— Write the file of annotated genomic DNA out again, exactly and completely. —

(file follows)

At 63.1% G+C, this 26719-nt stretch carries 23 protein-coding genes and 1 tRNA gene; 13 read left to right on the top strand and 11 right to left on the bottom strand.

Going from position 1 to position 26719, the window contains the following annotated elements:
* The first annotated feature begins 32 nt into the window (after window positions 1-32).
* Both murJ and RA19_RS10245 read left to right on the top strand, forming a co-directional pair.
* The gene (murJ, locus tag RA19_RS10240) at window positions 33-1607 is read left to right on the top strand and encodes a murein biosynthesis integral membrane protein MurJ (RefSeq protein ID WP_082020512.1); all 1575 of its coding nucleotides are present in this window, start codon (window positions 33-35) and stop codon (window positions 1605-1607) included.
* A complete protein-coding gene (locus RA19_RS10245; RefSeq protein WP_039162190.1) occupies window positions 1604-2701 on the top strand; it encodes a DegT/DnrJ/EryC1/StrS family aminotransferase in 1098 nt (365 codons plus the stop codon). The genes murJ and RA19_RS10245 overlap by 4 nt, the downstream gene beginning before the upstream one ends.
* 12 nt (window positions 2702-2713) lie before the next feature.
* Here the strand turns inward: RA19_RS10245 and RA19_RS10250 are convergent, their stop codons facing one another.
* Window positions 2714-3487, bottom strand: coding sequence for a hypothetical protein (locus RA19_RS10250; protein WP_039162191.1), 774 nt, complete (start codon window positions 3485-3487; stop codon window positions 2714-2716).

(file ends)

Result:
At 63.1% G+C, this 26719-nt stretch carries 23 protein-coding genes and 1 tRNA gene; 13 read left to right on the top strand and 11 right to left on the bottom strand.

Going from position 1 to position 26719, the window contains the following annotated elements:
* The first annotated feature begins 32 nt into the window (after window positions 1-32).
* Both murJ and RA19_RS10245 read left to right on the top strand, forming a co-directional pair.
* The gene (murJ, locus tag RA19_RS10240) at window positions 33-1607 is read left to right on the top strand and encodes a murein biosynthesis integral membrane protein MurJ (RefSeq protein ID WP_082020512.1); all 1575 of its coding nucleotides are present in this window, start codon (window positions 33-35) and stop codon (window positions 1605-1607) included.
* A complete protein-coding gene (locus RA19_RS10245; RefSeq protein WP_039162190.1) occupies window positions 1604-2701 on the top strand; it encodes a DegT/DnrJ/EryC1/StrS family aminotransferase in 1098 nt (365 codons plus the stop codon). The genes murJ and RA19_RS10245 overlap by 4 nt, the downstream gene beginning before the upstream one ends.
* 12 nt (window positions 2702-2713) lie before the next feature.
* Here the strand turns inward: RA19_RS10245 and RA19_RS10250 are convergent, their stop codons facing one another.
* Window positions 2714-3487, bottom strand: coding sequence for a hypothetical protein (locus RA19_RS10250; protein WP_039162191.1), 774 nt, complete (start codon window positions 3485-3487; stop codon window positions 2714-2716).